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Posted 07 March 2006 - 11:57 AM

At about 90,000 miles my 99 Forester 5 MT started whineing. I figured it was just a matter of time before it died, but I had the oil changed in all of the drivetrain. Immeadiately the whine in the tranny stopped and has not been back for 35,000 miles. Frankly I am a bit surprised as it seems that if I keep the oil changed in the old beast it should last as long as the engine.

#18 powderhound

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Posted 07 March 2006 - 12:28 PM

I have 150K on my MT and clutch...2nd gear will no longer engage without some force and the clutch is shuddering in first...but everything still goes. My dad has 175K on his 92 MT and clutch...it too crunches 2nd and 3rd but the clutch feels new. I'm not sure why people are replacing clutches with less than 100K b/c I have beat the snot out of mine (hauling firewood, driving it like an F1 car, climbing mountains, etc) either they can't drive a clutch or they are driving it not properly adjusted...speaking of which I think I'll go dial mine out a bit and see if I can't get rid of that 1st gear shudder.

#19 dpoppeli

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Posted 07 March 2006 - 01:14 PM

I may be wrong but I don't believe clutches have "manual" adjustments anymore.

I have seen my mother-in-law drive... from a stop she will rev the engine very high and very very slowly release the clutch.... it's almost comical. I'm not sure about her method in higher gears but this alone probably does most of the damage.

#20 cookie

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Posted 07 March 2006 - 01:17 PM

There was also a period where Subaru tried a new organic lining. At the best it chattered like mad and at the worst it failed early. mine was slipping at about 80,000 miles and still amanged to chatter. None of the new ones have any adjustment so a new clutch is the only remedy.

#21 mtsmiths

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Posted 07 March 2006 - 01:42 PM

'78 4-WD, bought witrh 120,000, sold 180,000, still running on the clutch it came with.

'87 GL-10 5-spd No. 1, bought with 80,000, sold with 165,000, still running on the clutch IT came with.

'87 GL-10 5-spd No. 2, bought with 130,000, sold with 212,000 ... ditto

'00 Legacy A/T, bought with 99,850 (in Nov. 2001), currently 175,000, no problems.

Treat 'em right and they will keep on keepin' on.

:lol:

#22 Distance Commuter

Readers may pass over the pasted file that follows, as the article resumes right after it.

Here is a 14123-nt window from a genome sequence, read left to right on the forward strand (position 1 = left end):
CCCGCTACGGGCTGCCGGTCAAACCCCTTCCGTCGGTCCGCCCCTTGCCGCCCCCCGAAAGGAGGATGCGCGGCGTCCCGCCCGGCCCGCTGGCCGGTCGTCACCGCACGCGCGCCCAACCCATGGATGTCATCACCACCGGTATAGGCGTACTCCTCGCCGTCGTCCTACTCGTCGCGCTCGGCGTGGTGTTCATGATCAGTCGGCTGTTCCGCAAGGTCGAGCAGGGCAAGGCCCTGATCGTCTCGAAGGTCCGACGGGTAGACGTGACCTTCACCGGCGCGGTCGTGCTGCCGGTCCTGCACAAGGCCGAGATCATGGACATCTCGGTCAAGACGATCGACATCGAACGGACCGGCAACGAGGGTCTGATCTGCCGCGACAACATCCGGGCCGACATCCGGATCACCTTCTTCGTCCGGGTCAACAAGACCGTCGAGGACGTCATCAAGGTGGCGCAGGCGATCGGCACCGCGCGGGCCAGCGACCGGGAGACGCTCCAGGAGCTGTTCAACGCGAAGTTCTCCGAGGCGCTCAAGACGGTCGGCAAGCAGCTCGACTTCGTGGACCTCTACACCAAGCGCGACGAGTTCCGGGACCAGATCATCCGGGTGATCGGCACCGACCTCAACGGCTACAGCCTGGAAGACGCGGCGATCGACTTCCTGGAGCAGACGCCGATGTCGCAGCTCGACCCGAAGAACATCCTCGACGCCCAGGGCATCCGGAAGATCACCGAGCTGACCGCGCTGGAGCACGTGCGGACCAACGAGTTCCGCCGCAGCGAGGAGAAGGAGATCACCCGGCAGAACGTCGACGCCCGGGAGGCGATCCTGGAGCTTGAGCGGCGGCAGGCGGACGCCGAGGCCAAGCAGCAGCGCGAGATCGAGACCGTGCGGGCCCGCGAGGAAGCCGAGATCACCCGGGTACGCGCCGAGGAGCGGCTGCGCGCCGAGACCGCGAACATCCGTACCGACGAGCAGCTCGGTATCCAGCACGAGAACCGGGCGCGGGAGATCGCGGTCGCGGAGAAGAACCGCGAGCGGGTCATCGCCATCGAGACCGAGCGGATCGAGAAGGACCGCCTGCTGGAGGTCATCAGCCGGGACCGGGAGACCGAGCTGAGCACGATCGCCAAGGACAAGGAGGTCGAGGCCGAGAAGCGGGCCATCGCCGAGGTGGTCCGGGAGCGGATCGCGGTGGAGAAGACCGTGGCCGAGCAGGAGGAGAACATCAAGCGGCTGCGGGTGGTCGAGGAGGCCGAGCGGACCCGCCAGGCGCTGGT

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Posted 07 March 2006 - 02:36 PM

'78 4-WD, bought witrh 120,000, sold 180,000, still running on the clutch it came with.
'87 GL-10 5-spd No. 1, bought with 80,000, sold with 165,000, still running on the clutch IT came with.
'87 GL-10 5-spd No. 2, bought with 130,000, sold with 212,000 ... ditto
'00 Legacy A/T, bought with 99,850 (in Nov. 2001), currently 175,000, no problems.

Treat 'em right and they will keep on keepin' on.
:lol:


Looks good. As do the other comments posted in this thread.
Glad to read that generally, they'll keep on keepin' on.
Stick or "slush bucket", seems that either is good.
I may well end up with a stick due to lower prices - harder to sell (good for the buyer), and the fact that the highway driving I do doesn't use up the clutch.:)

#23 powderhound

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Posted 07 March 2006 - 03:56 PM

Why are we saying that a 5sp is harder to sell? I know here in madison that the dealers used lot is full of autos and anytime a manual comes in it is gone just as fast. It seems to me that subaru is a brand that attracts those of us who prefer to shift for ourselves.

#24 LuckyStrike

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Posted 07 March 2006 - 09:37 PM

Where do you guys recommend taking the car to have the auto tranny fluid fushed?

#25 Distance Commuter

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Posted 07 March 2006 - 10:27 PM

Where do you guys recommend taking the car to have the auto tranny fluid fushed?


Can you flush a Subie auto tranny easily in a driveway?? For our non-Subarus with auto tranny, the procedure is

0) Car & engine should be cold, so volume of fluid removed is known.
1) Pull plug at bottom of tranny fluid pan, drain what comes out (1-2 qt.), reinsert plug.
2) Replace the 1-2 qt.
3) Disconnect one fluid cooling line at radiator
4) Idle the motor to remove 2 qt.
5) Add 2 qt. new fluid
Repeat 4 & 5 till you've put in a total of 15 qt. (assuming system capacity of 10 qt).
6) Reconnect the tranny fluid line.

Can you do this on a Subie?

Way less expensive than a commercial tranny flush, and nearly as fast, if you count the time spent driving and waiting at the shop.